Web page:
“A wave of protests has swept across Tibet, and these protests have been met with violence and a crackdown by the Chinese.
I believe these protests are significant. They are driven by the strong Tibetan belief and experience that the Chinese Government continues to suppress the Tibetan culture and religion. It has been going on for decades. There are many examples.
- So I urge the Chinese Government to end the crackdown, listen to the concerns of the Tibetans, and be open to reconciliation.
- The Dalai Lama has been trying to initiate substantive dialogue with the Chinese for more than 20 years. In the 1990s, I carried three letters to President Jiang Zemin of China from the Dalai Lama requesting a face to face meeting. Today, I renew the call for the leadership of China to sit down and talk personally with the Dalai Lama.
Since 2002, there have been six rounds of talks between the Envoys of His Holiness the Dalai Lama and the United Front Work Department of the Communist Party of China. But these talks have not yielded substantive results.
I believe the direct involvement of both the Dalai Lama and Chinese President Hu Jintao is key.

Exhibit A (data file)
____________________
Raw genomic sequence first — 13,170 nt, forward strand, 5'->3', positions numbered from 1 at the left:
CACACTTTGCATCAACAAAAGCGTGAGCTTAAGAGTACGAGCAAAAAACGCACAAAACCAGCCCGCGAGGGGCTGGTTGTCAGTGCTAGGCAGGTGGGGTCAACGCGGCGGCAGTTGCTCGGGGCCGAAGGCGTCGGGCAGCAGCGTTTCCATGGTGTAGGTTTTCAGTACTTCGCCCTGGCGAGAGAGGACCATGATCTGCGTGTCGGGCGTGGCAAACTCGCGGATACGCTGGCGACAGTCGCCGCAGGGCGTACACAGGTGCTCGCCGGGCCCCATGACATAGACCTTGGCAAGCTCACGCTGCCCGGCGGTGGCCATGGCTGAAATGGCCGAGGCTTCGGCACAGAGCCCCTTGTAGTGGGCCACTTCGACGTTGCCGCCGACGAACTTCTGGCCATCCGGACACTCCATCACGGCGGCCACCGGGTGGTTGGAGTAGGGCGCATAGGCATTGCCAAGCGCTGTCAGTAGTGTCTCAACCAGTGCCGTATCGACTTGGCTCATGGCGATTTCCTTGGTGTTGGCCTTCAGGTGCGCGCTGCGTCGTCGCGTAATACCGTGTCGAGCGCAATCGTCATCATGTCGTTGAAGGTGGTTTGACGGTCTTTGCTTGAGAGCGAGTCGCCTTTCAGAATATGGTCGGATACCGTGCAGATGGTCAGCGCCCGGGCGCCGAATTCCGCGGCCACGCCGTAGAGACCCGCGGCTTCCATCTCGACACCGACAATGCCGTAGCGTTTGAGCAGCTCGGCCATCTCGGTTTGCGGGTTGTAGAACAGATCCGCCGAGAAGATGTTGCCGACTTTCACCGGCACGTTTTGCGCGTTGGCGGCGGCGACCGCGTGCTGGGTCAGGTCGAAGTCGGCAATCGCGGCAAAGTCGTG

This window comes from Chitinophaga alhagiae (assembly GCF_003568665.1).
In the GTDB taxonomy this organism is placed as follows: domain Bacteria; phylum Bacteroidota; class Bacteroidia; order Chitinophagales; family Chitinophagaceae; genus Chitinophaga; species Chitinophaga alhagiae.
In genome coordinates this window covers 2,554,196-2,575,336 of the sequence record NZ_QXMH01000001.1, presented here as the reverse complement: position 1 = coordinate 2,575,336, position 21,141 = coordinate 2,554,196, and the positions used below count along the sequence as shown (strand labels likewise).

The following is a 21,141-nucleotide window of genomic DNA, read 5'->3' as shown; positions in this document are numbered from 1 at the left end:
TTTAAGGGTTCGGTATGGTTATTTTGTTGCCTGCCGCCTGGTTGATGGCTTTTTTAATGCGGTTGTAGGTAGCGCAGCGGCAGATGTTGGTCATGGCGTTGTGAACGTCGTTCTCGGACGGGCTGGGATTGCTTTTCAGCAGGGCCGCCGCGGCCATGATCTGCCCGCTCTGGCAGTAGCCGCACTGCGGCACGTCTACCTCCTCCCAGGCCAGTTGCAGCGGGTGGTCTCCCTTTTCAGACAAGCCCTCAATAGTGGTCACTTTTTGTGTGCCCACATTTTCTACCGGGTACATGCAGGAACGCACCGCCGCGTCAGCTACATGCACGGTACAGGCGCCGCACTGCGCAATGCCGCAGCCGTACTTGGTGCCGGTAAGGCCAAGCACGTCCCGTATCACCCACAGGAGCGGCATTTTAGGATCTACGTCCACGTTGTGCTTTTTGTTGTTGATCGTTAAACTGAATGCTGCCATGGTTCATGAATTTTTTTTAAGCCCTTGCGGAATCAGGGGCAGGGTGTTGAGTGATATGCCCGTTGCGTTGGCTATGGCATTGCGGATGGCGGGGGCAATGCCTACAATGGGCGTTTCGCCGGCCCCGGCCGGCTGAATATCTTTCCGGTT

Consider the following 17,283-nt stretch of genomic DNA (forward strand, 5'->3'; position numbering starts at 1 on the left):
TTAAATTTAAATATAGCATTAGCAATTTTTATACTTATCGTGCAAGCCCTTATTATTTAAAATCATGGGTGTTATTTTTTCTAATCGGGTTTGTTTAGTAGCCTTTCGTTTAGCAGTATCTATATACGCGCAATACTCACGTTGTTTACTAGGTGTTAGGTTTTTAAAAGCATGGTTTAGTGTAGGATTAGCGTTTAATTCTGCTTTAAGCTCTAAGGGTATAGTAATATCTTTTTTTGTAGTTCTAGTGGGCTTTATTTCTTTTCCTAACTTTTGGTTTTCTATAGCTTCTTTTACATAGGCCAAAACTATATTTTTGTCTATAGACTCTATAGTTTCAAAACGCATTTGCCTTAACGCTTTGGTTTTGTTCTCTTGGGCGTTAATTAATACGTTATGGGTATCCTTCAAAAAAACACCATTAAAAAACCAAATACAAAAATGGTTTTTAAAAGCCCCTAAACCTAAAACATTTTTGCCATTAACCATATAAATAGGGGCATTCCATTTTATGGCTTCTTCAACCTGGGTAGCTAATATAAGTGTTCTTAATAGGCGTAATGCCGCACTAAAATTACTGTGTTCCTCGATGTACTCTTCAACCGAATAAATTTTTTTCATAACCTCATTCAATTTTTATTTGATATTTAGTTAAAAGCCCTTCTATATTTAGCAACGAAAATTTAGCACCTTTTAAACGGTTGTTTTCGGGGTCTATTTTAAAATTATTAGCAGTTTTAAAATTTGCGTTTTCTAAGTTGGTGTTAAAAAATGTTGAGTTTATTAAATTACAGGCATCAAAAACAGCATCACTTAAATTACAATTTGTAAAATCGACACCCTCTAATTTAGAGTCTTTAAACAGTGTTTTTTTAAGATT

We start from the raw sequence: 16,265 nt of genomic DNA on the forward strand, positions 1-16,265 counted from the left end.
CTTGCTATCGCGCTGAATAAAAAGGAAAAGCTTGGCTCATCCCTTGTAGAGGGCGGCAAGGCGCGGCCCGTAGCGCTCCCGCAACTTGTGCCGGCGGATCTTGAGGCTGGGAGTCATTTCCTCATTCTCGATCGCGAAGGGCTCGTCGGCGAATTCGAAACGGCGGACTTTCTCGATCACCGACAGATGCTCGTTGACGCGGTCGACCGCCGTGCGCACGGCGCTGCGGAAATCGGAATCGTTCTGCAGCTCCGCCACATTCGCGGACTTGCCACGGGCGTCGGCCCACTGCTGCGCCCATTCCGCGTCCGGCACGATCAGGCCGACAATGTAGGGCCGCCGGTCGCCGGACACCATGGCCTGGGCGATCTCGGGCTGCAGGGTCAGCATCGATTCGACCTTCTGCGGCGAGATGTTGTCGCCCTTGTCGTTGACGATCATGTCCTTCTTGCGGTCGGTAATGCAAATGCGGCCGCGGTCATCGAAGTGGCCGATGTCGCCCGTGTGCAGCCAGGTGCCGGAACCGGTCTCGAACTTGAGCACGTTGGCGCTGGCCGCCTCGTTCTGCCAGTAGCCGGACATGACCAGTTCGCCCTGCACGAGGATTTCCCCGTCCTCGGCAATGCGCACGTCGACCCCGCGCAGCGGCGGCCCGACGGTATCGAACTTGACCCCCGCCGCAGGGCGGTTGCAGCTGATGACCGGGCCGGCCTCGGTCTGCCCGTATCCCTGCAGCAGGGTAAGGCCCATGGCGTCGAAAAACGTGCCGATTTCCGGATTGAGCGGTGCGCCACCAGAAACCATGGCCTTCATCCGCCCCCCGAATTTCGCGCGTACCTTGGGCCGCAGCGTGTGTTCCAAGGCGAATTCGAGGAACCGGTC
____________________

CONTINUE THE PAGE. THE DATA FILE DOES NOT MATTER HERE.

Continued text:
I consider myself a friend of both the Dalai Lama and China.
I have been blessed to be able to call the Dalai Lama a friend for almost three decades. I first met him during a trip to India and Nepal in the fall of 1978.
At the same time, I also had the opportunity as Mayor of San Francisco to become acquainted with several of China’s future leaders through the San Francisco-Shanghai Sister City Relationship that I started with Mayor Wang Daohan in 1980. Mayor Wang’s immediate successors, Jiang Zemin and Zhu Rongji, were both later promoted to high-level positions in the Chinese Communist Party and Central Government after leaving Shanghai.
I believe the Chinese mistrust of the Dalai Lama is misplaced. If His Holiness the Dalai Lama were to return to Tibet, his wish is, as he says, to be a simple monk and to be involved only in religious and cultural matters, not to establish an independent Tibet.
This issue can only be resolved through dialogue and reconciliation, not through violence.”